Southwest and south-central Idaho are forecast to be dry as well this summer with above-average temperatures. Affected areas will be south of the Salmon River and west of a line from Gilmore in Lemhi County to Stone in Oneida County. But drought is not expected east of that line to the Wyoming border. Browse and water resources will be increasingly more abundant the closer one gets to the Idaho/Wyoming border and hunting should be quite good this fall in the fertile farmland areas of eastern Idaho.

     Even though the outlook for the Idaho Panhandle, areas I consider to be north of the Salmon River, is for temperatures to be much higher than normal with below-average summer rain, this area is entered the dry summer months in much better condition that the rest of Idaho. With better browse and water, I fully expect some splendid trophies to be taken in northern Idaho this fall.

     With La Nina developing in the Pacific, watch for increasing rain and snow across Idaho as hunting seasons progress. Heavy precipitation may not be a major concern in September, but be sure to keep abreast of conditions for possible rapid changes October through December.

Best chances of trophy game based on weather: the Idaho Panhandle.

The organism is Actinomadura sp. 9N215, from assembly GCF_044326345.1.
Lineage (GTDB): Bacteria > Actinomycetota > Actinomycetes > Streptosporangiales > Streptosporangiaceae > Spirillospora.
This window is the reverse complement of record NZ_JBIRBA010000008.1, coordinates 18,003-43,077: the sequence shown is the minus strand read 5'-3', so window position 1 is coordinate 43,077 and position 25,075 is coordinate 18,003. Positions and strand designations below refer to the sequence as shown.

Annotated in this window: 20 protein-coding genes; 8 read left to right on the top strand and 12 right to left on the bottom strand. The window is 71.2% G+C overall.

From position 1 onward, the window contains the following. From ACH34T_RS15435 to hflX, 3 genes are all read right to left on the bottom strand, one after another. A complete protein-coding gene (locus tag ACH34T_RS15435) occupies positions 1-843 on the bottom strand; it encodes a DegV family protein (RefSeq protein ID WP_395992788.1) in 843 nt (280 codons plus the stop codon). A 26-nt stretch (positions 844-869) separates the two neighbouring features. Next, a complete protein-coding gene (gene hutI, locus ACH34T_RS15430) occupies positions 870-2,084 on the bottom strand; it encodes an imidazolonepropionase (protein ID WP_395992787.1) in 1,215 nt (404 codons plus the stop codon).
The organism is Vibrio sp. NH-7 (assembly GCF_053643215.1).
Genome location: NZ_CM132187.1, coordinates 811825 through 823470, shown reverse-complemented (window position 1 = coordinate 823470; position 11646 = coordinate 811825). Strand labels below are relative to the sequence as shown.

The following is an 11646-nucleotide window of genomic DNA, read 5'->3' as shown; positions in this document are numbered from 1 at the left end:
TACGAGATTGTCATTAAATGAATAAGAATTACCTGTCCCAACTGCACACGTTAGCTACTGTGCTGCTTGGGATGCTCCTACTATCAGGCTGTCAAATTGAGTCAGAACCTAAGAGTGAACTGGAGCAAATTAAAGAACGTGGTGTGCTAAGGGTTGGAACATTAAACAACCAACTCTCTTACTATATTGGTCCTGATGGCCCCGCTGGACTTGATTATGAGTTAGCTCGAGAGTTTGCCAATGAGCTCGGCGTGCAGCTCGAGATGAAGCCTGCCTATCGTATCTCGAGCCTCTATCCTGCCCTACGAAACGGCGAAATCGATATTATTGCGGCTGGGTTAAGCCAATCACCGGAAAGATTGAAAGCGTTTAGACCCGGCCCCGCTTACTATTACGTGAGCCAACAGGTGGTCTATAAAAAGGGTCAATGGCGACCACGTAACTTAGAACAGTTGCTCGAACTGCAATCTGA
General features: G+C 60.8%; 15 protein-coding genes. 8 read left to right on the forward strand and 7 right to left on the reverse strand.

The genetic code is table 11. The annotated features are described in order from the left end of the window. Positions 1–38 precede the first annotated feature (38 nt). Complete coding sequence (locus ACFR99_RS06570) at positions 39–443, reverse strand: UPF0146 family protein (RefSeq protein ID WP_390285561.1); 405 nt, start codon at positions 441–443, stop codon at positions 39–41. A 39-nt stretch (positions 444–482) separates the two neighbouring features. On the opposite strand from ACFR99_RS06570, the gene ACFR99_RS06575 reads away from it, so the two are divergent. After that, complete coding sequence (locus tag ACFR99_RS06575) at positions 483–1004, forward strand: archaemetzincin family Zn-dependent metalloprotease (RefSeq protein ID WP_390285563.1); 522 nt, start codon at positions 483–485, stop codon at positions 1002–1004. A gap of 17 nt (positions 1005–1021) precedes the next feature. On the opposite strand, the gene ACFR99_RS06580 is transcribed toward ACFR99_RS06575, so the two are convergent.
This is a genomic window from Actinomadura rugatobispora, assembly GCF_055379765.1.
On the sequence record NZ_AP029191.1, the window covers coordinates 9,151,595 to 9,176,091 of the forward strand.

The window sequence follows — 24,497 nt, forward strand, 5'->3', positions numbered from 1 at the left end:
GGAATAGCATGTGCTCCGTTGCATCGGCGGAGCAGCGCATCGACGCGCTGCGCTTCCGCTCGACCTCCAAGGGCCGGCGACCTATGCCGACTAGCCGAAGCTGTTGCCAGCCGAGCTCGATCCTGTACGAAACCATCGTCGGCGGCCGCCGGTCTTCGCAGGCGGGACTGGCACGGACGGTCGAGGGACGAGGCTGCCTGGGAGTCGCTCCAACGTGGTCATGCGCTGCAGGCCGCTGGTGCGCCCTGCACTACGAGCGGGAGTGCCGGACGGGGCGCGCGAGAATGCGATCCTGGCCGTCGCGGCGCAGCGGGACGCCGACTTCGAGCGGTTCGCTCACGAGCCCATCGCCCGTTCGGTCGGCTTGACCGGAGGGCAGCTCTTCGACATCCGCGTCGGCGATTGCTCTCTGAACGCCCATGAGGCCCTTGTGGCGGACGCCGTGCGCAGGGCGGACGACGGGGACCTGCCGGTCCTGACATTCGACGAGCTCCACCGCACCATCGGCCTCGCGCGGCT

Washington: Much of the central part of the state is in drought conditions, and they’re expected to worsen there as we move into fall hunting seasons. It’s not unusual for the Cascade Mountains to wring out the onshore moisture flow from the Pacific, but indications are the precipitation deficit now seen between the Cascades and Columbia River will get worse. That’s because long-range forecasters are predicting below-average rainfall for the entire state of Washington through summer’s end, and temperatures statewide are forecast to be well above average.

     While this doesn’t look good as far as having abundant, nutrient-rich browse available for game, there may be some bright spots. The National Center for Environmental Prediction believes the Cascade Mountains and Olympic Peninsula will fare better than the rest of Washington in terms of precipitation. Temperatures at those locations are still forecast to be above average into September, but remember they are among the wettest locations in the U.S. so even below-average rainfall can still mean quite a bit of rain. From a weather and climate standpoint, anywhere north of a line from Aberdeen to Yakima and west of a line from Goldendale to Oroville holds promise for hunters.

     Dry conditions in place east of the Cascades are predicted to get even drier. But we must also remember that game in these areas is accustomed to semi-arid conditions and can adapt. We may see increased presence of game on private land as bow season arrives because deer and other animals will gravitate toward crops and irrigated land as drought intensifies.